The all-out Hamas offensive on the 50th anniversary of the Yom Kippur War came as a surprise to the Israelis.
Israelis across the country woke up to blaring sirens on Saturday morning as the Palestinian terrorist group Hamas rained rockets on the Israelis. So far, at least 40 Israelis have been killed and 545 have been hospitalised, 70 of them in serious condition, according to the authorities. The toll is expected to rise.
At least 198 people in the Gaza Strip have been killed in Israel's retaliation and at least 1,610 wounded, the Palestinian Health Ministry in Gaza said.
In the midst of such a situation, which the Israeli government has described as an all-out war, former intelligence officers have called the Hamas attack an "intelligence failure" as the authorities failed to prevent the breach in multiple locations. They have also drawn parallels with the Yom Kippur War wherein also intelligence failure was held as the region for the unpreparedness for the war.
Defense Minister Yoav Gallant, vowing victory and stating that Hamas had made a significant error, initiated a military reserve call-up, the extent of which would depend on the evolving crisis.
By late morning, it was reported that Hamas had fired more than 2,000 rockets into Israel. Just before noon, Prime Minister Benjamin Netanyahu officially declared that 'Israel was at war', with the IDF's spokesperson echoing this sentiment and cautioning against inaccurate claims and fake news amid unconfirmed reports of Israeli military and civilian casualties.
How did the terrorists enter Israel?
The Israeli Defense Forces (IDF) confirmed that dozens of terrorists had infiltrated Israel through various means, breaching the once-thought impenetrable border fence, with some arriving by land, others using hang-gliders, and rumours of sea arrivals as the rocket and mortar attacks persisted.
Israel's fortified border fence along the Gaza border was breached in multiple locations, as reported by Army Radio. Ongoing clashes and rapid deployment of IDF special forces were witnessed in various southern residential areas, prompting residents near the Gaza border to remain indoors with locked doors.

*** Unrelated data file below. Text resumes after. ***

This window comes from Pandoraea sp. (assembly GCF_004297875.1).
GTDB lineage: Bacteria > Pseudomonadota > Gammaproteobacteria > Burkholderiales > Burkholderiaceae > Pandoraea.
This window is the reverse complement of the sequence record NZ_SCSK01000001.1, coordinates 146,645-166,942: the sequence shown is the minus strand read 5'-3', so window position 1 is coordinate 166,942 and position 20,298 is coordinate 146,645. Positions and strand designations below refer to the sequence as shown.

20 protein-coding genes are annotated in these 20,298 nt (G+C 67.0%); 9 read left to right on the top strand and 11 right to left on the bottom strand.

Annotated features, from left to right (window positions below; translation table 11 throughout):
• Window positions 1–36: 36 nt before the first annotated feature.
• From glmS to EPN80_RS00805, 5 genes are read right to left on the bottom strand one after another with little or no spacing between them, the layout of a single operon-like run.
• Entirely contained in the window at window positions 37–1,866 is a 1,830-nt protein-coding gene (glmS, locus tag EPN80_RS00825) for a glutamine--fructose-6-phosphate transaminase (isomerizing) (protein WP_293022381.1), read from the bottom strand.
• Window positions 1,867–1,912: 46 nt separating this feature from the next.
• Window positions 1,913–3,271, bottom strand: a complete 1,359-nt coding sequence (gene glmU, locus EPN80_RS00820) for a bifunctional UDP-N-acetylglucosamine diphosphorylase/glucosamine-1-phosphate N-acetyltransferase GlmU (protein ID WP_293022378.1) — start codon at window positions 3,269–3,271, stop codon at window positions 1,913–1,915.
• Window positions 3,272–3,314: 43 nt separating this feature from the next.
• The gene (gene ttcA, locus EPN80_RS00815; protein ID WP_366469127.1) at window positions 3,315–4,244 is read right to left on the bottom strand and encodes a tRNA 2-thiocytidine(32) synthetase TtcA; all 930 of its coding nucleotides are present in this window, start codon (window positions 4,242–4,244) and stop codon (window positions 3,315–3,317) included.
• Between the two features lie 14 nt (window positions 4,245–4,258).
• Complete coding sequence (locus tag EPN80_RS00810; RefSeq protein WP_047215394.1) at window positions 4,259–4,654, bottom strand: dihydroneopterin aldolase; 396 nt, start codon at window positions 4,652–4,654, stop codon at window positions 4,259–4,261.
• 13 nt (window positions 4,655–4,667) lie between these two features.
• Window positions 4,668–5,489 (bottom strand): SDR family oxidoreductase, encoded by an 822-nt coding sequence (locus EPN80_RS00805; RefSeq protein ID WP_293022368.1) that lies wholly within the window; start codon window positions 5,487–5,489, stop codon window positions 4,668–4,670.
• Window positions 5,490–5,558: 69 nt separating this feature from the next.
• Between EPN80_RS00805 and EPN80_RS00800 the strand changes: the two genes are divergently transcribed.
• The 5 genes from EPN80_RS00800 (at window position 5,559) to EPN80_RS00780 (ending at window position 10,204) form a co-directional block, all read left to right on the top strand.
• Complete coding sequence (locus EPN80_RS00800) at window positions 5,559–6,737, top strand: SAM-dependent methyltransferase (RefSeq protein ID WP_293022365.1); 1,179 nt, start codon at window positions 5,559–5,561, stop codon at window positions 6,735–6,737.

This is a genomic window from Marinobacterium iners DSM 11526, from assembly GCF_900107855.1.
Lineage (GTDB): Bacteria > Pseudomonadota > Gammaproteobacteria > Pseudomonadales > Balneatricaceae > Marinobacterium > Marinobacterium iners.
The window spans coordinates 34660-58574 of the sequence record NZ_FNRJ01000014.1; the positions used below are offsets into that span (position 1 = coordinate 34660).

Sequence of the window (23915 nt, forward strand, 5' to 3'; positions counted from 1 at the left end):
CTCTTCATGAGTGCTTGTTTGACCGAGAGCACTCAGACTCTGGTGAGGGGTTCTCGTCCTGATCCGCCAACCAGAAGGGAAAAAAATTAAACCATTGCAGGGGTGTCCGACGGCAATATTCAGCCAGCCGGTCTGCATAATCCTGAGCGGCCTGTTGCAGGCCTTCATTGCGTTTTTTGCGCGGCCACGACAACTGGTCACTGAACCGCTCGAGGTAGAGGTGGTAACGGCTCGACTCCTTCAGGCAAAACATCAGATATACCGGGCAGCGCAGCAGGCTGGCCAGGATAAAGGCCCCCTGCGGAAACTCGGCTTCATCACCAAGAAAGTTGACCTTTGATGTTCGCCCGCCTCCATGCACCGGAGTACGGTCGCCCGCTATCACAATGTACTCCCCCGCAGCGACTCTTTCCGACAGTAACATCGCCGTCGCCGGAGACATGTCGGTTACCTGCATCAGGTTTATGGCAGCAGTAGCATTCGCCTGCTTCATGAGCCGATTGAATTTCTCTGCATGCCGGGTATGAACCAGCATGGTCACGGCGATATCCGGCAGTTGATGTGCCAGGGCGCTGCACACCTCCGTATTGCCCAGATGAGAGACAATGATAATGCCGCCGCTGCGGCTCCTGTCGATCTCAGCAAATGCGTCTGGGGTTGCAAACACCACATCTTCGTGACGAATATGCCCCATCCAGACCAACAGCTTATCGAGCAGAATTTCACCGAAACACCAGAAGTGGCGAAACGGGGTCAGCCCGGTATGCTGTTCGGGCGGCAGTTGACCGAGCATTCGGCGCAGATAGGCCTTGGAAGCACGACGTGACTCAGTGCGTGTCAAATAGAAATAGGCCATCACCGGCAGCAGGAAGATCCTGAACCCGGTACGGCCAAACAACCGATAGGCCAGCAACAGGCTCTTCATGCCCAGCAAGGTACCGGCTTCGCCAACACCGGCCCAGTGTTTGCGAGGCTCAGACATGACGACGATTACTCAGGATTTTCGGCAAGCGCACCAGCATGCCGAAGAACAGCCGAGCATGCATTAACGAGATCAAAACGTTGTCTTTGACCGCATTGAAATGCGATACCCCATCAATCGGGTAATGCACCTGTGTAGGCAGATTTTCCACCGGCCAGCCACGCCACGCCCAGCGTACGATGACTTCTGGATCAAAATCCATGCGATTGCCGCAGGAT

Police Commissioner Kobi Shabtai spoke of 21 "active scenes" across southern Israel, with reported casualties, including fatalities, amid censorship restrictions. Security forces confronted numerous terrorists in Sderot, where it was reported that "dozens of terrorists" were present.
Palestinians from Gaza exploited the breaches in the security fence to cross into Israel. At the same time, reports from a southern kibbutz described Hamas gunmen operating in the area, and residents reported gunmen moving door-to-door, firing at homes and setting them on fire.
Was it an intelligence failure for Israel?
According to The Times Of Israel, Amos Yadlin, a former IDF intelligence chief, drew parallels with the Yom Kippur War, calling this an "intelligence failure" that led to the enemy initiating conflict.
Nonetheless, Yadlin emphasized the need for calm, highlighting the immediate priority as tracking down and dealing with the terrorists inside Israel and preventing the conflict from spreading to other fronts, particularly Hezbollah in the north.
The Times of Israel also reported that the assumption that such an attack would not occur out of a fear or a strong retaliation also proved to be false.
"The IDF’s assumption, in recent years, was that Hamas was deterred from carrying out major attacks in Israel — fearing the potency of Israel’s response, and wary of plunging Gaza into renewed devastation. All too evidently, that assumption was unfounded," reported ToI.
Israeli newspaper Haartez also reported that the attack happened despite officials last week assessing that Hamas wished to avoid a full-fledged war with Israel, which commentators have said points to an intelligence and assessment failure.
"Despite the recent violent escalation near the Gaza border in recent weeks, senior security officials assessed last week that Hamas wishes to avoid a full-fledged war with Israel. The officials claimed that Hamas would not wish to jeopardize past achievements that bettered the lives of the Gazan residents," reported Haaretz.
While Israel's political leaders convened for emergency discussions, the true scope of the infiltration and its repercussions remained uncertain. Hebrew media began quoting unnamed officials criticizing both the political and military leadership for being caught off guard due to internal disputes. Some likened the situation to a war with Gaza unlike any previously experienced.